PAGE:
Digiday+ Research deep dive: Publishers are still piecing together the events puzzle post-pandemic

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Publishers’ events businesses have been a hot topic this year. VentureBeat saw events revenue grow by about 100% between 2021 and 2022, Leaf Group is focused on selling advertisers on larger event sponsorships, publishers have said that pushing back the timelines for tentpole events is giving advertisers more time to build up budgets for higher-cost event partnerships — overall, the industry seems bullish about events revenue for 2023.

But it’s clear that publishers are still working out the best approach to their events businesses in the wake of the pandemic that changed people’s perspectives on gatherings — and now, on top of that, an economic downturn. This is according to a Digiday+ Research survey of 112 publisher professionals.

Digiday’s survey found that, like the post-Covid-19 period, publishers’ attitudes toward their events businesses have seen ups and downs in the last two years. Throw in the state of the economy and it’s hard to know what to make of the events revenue category.

Overall, publishers grew their revenue from events throughout 2022. Sixty-three percent of publishers made at least a very small portion of their revenue from events as of Q1 of last year, and that percentage rose to 71% by Q3 2022. People were ready to be out and about again, and publishers were ready to capitalize on that. However, likely due to the downturn in the economy, the percentage of publishers who said they get even a little revenue from events fell significantly to 57% as of Q1 of this year.

Now, publishers who get no revenue from events (43%) make up the largest percentage in Digiday’s survey, followed by those who said they get a very small or small portion of their revenue from events (33% said this in Q1 of this year).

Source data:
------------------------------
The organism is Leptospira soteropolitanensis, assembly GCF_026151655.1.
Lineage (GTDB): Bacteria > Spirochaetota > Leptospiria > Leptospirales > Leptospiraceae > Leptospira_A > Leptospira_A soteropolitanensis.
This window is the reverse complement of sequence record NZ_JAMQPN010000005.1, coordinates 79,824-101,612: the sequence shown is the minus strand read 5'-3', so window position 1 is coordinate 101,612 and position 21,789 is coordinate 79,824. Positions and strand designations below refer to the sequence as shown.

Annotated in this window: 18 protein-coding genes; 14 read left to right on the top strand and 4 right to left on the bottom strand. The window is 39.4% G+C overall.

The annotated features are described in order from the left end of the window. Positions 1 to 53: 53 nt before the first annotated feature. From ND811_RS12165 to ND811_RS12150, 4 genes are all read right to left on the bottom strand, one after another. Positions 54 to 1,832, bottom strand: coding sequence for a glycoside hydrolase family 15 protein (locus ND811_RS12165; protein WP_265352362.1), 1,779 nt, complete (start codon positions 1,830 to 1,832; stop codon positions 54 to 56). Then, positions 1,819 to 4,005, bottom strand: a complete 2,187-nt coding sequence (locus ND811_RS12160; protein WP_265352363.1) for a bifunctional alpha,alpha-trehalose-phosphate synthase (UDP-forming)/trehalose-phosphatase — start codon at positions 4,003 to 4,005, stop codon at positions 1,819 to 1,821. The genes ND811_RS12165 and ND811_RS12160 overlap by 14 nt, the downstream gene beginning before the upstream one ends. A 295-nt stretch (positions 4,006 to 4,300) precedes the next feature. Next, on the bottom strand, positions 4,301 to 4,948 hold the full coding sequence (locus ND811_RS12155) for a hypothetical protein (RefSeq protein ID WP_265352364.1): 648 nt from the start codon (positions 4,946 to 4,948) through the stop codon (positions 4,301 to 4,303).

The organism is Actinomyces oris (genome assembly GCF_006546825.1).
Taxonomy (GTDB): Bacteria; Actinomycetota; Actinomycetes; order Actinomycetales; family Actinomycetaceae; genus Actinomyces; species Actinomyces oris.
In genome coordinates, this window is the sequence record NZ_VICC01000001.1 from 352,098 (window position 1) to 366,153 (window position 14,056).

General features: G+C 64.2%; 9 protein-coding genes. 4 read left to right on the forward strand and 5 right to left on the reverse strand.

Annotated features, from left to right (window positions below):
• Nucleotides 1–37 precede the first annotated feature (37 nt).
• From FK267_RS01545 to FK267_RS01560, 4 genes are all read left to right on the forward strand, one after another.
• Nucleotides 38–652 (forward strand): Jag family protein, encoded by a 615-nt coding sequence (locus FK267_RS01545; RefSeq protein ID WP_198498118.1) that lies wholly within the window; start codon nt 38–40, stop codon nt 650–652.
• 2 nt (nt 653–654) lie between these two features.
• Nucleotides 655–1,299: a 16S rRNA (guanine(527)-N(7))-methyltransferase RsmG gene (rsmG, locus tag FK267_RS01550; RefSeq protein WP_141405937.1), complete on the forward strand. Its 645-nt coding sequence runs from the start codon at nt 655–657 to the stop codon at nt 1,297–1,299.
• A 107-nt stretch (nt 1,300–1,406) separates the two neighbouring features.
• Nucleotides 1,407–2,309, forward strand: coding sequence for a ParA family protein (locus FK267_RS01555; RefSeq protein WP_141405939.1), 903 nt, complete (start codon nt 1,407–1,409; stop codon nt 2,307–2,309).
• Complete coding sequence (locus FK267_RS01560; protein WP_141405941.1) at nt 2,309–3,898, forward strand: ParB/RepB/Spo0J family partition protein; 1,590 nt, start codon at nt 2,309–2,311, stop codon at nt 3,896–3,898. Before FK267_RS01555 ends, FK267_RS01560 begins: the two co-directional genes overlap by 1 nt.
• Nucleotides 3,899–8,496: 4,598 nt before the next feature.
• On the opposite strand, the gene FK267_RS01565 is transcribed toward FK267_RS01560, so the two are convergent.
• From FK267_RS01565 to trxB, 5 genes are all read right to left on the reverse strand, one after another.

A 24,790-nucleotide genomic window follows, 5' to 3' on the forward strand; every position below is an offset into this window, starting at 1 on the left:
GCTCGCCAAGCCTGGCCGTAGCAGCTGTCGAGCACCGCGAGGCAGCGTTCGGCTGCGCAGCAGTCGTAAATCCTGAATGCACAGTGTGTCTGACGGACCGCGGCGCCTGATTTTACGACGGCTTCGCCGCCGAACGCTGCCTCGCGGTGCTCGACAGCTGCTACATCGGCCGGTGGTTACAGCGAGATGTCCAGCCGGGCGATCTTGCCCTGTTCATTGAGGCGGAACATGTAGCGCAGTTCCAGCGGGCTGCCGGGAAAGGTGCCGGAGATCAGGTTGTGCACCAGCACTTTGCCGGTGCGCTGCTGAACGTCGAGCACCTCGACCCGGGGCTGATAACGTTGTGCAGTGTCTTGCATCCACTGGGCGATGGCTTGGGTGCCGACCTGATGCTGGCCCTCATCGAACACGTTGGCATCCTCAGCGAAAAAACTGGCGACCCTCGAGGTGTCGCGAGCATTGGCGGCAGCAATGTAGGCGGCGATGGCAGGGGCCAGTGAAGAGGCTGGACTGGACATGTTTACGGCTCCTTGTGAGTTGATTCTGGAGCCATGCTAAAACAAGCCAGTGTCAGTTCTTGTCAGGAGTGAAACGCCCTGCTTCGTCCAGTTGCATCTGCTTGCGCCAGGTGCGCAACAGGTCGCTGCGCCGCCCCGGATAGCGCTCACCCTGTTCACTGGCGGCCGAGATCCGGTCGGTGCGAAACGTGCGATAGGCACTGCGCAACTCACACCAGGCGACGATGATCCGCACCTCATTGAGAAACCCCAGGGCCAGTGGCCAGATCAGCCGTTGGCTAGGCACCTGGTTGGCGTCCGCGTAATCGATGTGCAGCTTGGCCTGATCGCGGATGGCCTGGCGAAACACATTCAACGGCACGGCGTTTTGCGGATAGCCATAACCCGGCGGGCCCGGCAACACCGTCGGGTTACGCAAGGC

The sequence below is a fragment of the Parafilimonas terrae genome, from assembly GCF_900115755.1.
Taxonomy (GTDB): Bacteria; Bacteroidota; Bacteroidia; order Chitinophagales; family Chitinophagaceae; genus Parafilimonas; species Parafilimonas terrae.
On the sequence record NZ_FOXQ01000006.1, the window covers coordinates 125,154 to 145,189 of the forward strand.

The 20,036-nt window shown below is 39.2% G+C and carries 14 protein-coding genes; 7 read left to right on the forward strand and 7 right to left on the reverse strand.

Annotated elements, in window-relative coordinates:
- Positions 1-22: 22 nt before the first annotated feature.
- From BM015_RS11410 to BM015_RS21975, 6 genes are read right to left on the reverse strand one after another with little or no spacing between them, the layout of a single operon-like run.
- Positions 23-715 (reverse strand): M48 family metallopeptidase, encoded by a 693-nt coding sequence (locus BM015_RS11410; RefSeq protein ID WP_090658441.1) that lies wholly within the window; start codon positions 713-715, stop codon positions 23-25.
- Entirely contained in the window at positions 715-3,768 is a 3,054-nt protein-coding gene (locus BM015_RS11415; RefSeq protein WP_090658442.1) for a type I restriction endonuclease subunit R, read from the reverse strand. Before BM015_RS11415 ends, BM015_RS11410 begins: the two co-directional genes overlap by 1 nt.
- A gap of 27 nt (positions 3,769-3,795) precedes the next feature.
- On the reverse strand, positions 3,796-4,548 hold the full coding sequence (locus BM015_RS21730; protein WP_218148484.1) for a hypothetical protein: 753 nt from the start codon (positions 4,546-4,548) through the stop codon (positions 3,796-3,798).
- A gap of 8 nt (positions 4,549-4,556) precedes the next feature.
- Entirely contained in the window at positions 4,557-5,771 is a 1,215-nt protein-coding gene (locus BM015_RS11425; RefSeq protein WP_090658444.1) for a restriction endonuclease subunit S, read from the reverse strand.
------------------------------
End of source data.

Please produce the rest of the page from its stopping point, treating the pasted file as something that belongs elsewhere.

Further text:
Overall, though, publishers do see events as an area for potential revenue growth. While 57% of respondents to Digiday’s survey said in Q1 that they get at least a small amount of revenue from events, 67% said they will have at least a very small focus on growing their events business in the next six months.

Although the focus appears to be much smaller this year than it has been in the past.

While two-thirds of publisher pros said they’re at least a little focused on building their events businesses, that’s actually a drop-off from 2022. A year ago (in Q1 2022), 71% of publisher pros told Digiday they would focus at least a little on building their events business. And that percentage rose to 78% by Q3 2022 before dropping to 67% in Q1 of this year.

Additionally, the number of those who said they will focus on building their events business soared six months ago before falling off at the beginning of this year. In Q1 2022, 29% of publisher pros told Digiday building their events businesses was a large or very large focus. In Q3 2022, that percentage jumped significantly to 40%, before plummeting to 25% in Q1 2023.

For large publishers (or those who made $50 million or more in revenue last year), the enthusiasm shown at the beginning of last year in the afterglow of the pandemic is clearly petering out as they wade into uncertain economic waters. A full three-quarters of publisher pros who work for large publishers (75%) told Digiday in Q1 2022 that they made at least a very small portion of their revenue from events. That percentage dropped to two-thirds (66%) as of Q1 of this year.